High-level representatives of all five Energy Resource Governance Initiative (ERGI) partner countries held a multi-national video conference to renew their commitment to this critical minerals initiative at its one-year anniversary mark. Leading the United States Department of State’s Bureau of Energy Resources (ENR), Assistant Secretary of State Francis Fannon convened: Canada’s Associate Deputy Minister of Natural Resources Shawn Tupper, Botswana’s Permanent Secretary of Mining Mmetla Masire, along with Peru’s Vice Minister of Mining Augusto Cauti, and Australia’s Department of Foreign Affairs and Trade Deputy Secretary Christopher Langman.

The partners unanimously reaffirmed their shared interest in using ERGI to promote sound energy mineral extractives governance, diverse and resilient supply chains, and respect for environmental stewardship and human rights. They highlighted key events since ERGI’s founding, including: a high-level ministerial at the 74th United Nations General Assembly (UNGA) with U.S. Secretary of State Michael Pompeo, a Memorandum of Understanding outlining ERGI principles, and www.ERGI.tools, an online capacity-building toolkit introduced at an ERGI ministers’ meeting at the March 2020 Prospectors and Developers Association Conference (PDAC) in Toronto, Canada. The toolkit operationalizes best practices in extractives governance as outlined by the partners’ shared experiences and case studies.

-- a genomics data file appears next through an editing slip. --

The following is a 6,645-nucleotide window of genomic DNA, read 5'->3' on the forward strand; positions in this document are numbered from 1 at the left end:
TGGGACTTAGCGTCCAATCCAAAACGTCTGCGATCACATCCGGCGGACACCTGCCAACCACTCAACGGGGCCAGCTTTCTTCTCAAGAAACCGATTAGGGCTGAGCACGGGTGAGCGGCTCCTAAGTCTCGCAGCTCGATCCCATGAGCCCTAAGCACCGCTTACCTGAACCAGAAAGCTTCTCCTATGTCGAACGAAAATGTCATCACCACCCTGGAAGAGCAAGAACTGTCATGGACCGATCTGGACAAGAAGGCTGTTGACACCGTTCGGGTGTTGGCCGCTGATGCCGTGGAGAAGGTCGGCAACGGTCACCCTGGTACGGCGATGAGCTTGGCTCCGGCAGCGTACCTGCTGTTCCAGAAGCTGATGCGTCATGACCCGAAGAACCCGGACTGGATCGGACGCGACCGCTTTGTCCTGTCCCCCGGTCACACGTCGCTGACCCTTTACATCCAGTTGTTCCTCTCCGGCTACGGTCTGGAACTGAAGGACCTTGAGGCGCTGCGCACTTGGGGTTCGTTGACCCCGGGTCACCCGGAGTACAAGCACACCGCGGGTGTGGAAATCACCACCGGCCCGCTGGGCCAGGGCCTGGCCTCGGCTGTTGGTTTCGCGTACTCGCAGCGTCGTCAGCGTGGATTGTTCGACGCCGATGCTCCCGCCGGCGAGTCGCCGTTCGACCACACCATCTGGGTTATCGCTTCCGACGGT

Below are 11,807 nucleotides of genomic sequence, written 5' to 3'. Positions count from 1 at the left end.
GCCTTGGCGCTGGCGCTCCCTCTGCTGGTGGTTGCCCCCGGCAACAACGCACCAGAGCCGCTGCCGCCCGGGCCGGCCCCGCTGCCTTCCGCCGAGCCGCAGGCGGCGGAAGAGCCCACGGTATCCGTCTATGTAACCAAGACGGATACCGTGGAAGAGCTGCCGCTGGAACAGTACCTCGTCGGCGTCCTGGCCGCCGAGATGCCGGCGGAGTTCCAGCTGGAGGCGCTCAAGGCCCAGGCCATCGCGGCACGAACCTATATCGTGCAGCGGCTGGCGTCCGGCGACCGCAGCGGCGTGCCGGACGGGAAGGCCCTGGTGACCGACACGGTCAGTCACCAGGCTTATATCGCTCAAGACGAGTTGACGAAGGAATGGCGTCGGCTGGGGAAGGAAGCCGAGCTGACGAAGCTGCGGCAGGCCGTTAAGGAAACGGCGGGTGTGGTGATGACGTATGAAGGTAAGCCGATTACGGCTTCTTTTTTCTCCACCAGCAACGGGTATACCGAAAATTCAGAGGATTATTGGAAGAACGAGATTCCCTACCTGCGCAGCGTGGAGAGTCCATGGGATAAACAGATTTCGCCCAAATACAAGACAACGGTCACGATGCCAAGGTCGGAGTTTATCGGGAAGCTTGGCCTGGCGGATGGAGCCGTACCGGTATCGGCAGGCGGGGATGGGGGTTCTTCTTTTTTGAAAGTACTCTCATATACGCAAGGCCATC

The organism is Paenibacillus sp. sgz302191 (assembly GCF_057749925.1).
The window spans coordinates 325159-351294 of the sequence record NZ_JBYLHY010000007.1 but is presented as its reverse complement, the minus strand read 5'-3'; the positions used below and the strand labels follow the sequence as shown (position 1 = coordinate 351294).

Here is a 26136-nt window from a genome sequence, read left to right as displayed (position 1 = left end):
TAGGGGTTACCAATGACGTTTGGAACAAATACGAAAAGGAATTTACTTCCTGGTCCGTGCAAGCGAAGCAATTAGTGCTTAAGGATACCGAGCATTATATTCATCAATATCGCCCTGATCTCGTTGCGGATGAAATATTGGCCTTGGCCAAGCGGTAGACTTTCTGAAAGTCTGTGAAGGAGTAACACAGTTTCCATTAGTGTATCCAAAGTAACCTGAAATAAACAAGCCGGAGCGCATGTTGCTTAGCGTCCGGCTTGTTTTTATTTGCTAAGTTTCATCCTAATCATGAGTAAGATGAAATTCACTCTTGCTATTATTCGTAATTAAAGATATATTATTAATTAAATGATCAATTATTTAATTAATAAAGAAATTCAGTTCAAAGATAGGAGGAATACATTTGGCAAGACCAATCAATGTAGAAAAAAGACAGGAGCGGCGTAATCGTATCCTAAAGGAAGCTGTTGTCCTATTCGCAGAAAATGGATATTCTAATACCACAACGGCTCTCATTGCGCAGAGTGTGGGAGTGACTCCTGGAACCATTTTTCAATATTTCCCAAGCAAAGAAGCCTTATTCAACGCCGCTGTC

Assistant Secretary Fannon also reaffirmed the United States International Development Finance Corporation (DFC) as a critical and powerful tool to mobilize U.S. government financing and catalyze private sector capital towards advancing countries’ development, including in the energy minerals sector. The DFC will give priority treatment to countries that adhere to the shared principles agreed upon by the founding partners as outlined in ERGI.

For further information, contact Donald Kilburg, spokesperson for the Bureau of Energy Resources, at KilburgDF@america.gov or visit www.state.gov/e/enr. Additional information is available on Twitter at @EnergyAtState.

U.S. Department of State

The Lessons of 1989: Freedom and Our Future